Both iterated prisoner's dilemma and strong reciprocation models of cooperation share a common core: their paradigm of cooperation is the sequential exchange of favours over time. I share some of my pig with you today; in two weeks I receive a chunk of armadillo from you. An alternative paradigm for the evolution of cooperation is collective action (Alvard & Nolin 2002). Agents generate a joint benefit acting together in hunting large game, in the coordinated harvesting of large amounts of small game, in collective defence and, perhaps, in coalitional enforcement of egalitarian social orders against would-be alpha males. Hunting coalitions, collective defence and (perhaps) enforcement coalitions are plausible early forms of hominin cooperation. These are examples of mutualistic interaction. And they sidestep the cognitive costs of policing reciprocation. If joint action is successful, the profit is shared jointly and simultaneously (and shared automatically, in the case of successful collective defence). Dividing the spoils after a successful buffalo hunt is not difficult. It is not delayed in time. The buffalo can be dismembered on the spot in circumstances in which each is monitored by all.
These are not pure coordination games in the sense of Schelling's The Strategy of Conflict; there is a temptation to cheat. The cooperation problem with a buffalo hunt is to manage coordination and whole-hearted participation in the hunt itself. As with reciprocation over time, there is a defection threat to joint action, for it is very important to avoid the sucker's pay-off. You do not want to be the only agent standing your ground against the charging buffalo or the attacking predator. Frank (1988) has written impressively on the role of the emotions in solving the class of coordination problems; in signalling trust and trustworthiness. These emotions and their signals are difficult to fake, especially between agents who have interacted regularly (Frank 1988). Moreover, some emotional signalling problems are ancient and predate the establishment of highly cooperative social worlds, for example establishing that threats are credible. This helps make collective action a plausible model for an early form of cooperation. One set of prosocial emotions that are not typically discussed in the evolution of cooperation literature, but which are important in this context, are those manifest in contemporary team sports. We find successful joint action intrinsically rewarding: perhaps especially when it is a high-energy, high-stress, high-arousal activity. Such collective activities both depend on and fuel affiliative bonds between the players; the more dangerous the activity, the more intense this affiliation cycle. Virtually, every memoir of infantry service centres on this affiliation circle and the role it plays in motivating action in combat (e.g. Graves 1929; Sassoon 1930; Fraser 2001).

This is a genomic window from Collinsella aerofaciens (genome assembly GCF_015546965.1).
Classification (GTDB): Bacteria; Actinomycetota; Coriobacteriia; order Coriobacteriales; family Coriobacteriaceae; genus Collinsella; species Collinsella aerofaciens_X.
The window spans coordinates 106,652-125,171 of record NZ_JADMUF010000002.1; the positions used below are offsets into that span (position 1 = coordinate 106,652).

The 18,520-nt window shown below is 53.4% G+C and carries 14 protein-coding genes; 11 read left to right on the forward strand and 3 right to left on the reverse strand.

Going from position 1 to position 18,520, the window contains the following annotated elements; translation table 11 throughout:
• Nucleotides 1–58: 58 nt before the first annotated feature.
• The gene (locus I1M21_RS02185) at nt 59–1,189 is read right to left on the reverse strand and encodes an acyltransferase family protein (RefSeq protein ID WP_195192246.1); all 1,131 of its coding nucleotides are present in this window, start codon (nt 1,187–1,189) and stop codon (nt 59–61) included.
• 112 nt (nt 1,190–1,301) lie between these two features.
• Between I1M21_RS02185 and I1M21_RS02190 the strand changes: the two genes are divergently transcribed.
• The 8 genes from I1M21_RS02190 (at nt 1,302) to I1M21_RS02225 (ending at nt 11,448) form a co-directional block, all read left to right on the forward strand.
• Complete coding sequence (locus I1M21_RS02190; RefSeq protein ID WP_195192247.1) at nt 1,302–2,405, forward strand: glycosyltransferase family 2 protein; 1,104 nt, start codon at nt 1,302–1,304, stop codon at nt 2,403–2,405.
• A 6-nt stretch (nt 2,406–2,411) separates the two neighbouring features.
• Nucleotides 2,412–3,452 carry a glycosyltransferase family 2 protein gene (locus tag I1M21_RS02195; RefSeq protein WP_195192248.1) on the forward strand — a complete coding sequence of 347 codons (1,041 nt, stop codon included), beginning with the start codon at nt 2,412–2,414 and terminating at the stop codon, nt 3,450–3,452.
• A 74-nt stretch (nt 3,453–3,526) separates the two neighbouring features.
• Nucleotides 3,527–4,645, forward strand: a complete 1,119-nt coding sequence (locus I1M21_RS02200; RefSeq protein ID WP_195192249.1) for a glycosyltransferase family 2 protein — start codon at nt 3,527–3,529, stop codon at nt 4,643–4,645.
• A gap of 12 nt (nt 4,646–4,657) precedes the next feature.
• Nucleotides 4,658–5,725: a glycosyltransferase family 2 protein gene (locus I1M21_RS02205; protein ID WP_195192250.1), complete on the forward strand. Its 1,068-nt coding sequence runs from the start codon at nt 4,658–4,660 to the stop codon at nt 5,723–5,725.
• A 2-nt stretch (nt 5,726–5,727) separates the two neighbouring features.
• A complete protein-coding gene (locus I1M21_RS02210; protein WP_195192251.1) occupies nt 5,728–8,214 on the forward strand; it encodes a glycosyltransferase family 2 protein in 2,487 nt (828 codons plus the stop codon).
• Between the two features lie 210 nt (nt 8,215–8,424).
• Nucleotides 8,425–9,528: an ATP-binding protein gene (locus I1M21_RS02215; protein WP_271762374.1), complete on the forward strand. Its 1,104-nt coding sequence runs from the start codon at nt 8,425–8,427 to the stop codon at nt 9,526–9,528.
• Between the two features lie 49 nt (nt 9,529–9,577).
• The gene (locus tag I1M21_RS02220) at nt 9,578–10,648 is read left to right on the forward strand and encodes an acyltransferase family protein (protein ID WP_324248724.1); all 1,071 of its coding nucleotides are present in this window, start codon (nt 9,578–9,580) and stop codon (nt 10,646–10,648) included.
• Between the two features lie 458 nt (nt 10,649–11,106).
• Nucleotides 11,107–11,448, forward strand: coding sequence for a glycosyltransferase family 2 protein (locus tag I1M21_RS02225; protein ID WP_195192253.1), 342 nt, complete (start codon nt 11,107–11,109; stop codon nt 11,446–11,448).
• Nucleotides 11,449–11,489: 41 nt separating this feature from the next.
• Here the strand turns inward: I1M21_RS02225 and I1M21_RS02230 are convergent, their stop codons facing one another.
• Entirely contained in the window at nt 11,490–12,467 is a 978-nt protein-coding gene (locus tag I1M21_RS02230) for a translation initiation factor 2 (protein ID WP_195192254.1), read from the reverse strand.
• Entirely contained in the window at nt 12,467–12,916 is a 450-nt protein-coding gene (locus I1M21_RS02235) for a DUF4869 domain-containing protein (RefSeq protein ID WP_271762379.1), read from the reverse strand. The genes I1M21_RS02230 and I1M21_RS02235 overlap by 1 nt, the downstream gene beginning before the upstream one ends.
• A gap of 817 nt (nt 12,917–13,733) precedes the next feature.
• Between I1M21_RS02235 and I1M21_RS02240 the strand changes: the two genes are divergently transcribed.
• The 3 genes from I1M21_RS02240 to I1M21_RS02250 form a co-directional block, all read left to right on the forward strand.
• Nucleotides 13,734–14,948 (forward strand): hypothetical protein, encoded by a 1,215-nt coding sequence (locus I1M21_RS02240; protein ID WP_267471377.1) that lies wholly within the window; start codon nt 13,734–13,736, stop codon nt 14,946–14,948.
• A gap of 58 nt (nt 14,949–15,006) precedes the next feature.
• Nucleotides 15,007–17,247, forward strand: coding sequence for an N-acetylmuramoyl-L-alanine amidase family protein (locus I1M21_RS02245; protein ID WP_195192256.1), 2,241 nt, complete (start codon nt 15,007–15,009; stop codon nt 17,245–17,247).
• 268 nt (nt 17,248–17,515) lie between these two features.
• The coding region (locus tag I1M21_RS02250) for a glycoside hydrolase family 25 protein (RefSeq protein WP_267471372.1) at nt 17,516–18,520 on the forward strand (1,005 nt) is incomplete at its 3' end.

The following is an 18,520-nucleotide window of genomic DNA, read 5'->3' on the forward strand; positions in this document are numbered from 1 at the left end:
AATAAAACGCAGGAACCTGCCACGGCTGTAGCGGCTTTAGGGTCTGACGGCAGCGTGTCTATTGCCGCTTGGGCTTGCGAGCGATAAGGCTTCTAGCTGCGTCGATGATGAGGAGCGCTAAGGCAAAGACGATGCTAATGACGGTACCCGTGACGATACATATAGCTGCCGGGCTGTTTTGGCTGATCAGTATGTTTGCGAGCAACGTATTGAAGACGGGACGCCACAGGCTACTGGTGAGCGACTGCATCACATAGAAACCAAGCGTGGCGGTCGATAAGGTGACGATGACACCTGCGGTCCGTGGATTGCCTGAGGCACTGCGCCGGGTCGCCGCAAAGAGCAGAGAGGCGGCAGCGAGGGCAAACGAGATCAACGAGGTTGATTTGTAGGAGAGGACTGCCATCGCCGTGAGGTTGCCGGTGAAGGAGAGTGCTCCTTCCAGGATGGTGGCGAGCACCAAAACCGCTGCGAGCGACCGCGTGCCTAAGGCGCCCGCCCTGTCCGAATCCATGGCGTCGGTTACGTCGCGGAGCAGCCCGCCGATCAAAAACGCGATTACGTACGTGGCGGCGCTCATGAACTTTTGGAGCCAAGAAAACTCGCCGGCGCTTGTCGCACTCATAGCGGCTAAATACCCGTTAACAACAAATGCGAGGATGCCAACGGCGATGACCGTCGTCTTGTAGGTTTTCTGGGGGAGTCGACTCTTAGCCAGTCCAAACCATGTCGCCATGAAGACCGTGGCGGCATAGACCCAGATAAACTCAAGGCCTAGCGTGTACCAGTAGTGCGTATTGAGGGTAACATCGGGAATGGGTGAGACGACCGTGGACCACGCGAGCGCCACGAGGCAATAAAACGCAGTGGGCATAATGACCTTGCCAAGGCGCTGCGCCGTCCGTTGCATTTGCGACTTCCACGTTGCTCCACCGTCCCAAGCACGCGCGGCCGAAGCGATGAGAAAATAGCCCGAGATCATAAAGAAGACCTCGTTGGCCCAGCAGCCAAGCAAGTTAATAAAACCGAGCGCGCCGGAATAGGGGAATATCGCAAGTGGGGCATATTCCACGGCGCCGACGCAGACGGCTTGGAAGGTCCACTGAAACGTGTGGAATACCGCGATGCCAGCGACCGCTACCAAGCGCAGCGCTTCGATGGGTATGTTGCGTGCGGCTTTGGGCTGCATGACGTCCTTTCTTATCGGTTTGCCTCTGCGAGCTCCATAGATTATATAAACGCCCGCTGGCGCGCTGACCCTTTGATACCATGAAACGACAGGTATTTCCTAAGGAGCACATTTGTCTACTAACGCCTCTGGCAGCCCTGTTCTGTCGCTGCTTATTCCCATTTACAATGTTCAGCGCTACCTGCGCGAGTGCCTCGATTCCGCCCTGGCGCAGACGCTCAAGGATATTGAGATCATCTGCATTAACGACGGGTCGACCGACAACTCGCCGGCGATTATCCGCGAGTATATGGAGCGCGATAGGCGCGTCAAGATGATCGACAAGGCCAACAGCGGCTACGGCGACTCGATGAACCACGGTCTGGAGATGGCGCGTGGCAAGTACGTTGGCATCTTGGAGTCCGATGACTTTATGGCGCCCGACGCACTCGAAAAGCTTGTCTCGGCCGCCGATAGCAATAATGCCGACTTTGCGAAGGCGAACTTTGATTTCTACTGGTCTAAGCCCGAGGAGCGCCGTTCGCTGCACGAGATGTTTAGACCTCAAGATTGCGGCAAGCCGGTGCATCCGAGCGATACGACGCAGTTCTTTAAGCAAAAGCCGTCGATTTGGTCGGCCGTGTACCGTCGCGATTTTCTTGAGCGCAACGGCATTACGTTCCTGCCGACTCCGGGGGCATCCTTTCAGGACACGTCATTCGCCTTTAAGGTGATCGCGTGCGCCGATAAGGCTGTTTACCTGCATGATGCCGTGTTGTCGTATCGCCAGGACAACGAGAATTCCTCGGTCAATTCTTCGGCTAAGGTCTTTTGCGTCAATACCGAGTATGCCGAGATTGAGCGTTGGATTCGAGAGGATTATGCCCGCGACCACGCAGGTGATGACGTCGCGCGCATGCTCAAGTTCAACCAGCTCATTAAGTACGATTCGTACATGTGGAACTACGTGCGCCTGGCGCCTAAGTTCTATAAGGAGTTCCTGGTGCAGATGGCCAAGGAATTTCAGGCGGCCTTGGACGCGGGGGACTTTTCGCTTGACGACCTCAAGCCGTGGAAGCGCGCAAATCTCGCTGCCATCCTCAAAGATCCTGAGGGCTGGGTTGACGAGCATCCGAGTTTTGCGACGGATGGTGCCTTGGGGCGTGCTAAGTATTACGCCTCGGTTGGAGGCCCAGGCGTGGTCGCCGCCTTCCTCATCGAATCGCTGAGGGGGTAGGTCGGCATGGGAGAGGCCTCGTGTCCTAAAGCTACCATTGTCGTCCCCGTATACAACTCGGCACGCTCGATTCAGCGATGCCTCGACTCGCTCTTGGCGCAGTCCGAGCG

If this is an important model of early hominin cooperation, two implications follow. First, vertical complexity is a key aspect of social complexity. Teams—coordinated work groups, often with specialist roles—generate important benefits, which flow preferentially to members of the team. Gurven and his colleagues note that in near-contemporary forager societies, the first division of spoils from big game hunting typically goes to members of the hunting partnership, though there may be a secondary flow from those hunters to others. Teams and their formation are important. In turn, this implies that partner choice models rather than partner control models are crucial in explaining the initial growth of cooperation in hominin life. Iterated prisoners dilemma models and their relatives are partner control models of cooperation. Agents improve their net benefit from cooperation by inducing favourable changes in partner behaviour; conditional willingness to cooperate and/or punishing defection induces partner cooperation. But as Ronald Noë has pointed out, these models are not biologically plausible: in real biological interactions, agents do not act simultaneously, each in ignorance of the other's act. So Noë argues that it is important to develop accounts of cooperation structured around partner choice models (Noë 2006). Forming hunting teams and enforcement coalitions is a partner choice problem, not a partner control problem. This changes our model of the cognitive demands of cooperation. The task becomes that of identifying the honest cooperators in your social world—if there are any to choose—and pursuing your joint endeavours with them, rather than monitoring reciprocation and its failure. If such partners can be identified and recruited, the intractable tasks of micro-managing and micro-accounting interactions disappear. In intimate social worlds in which there is mutual knowledge of the behavioural and emotional profiles of others, partner assessment is not cognitively intractable.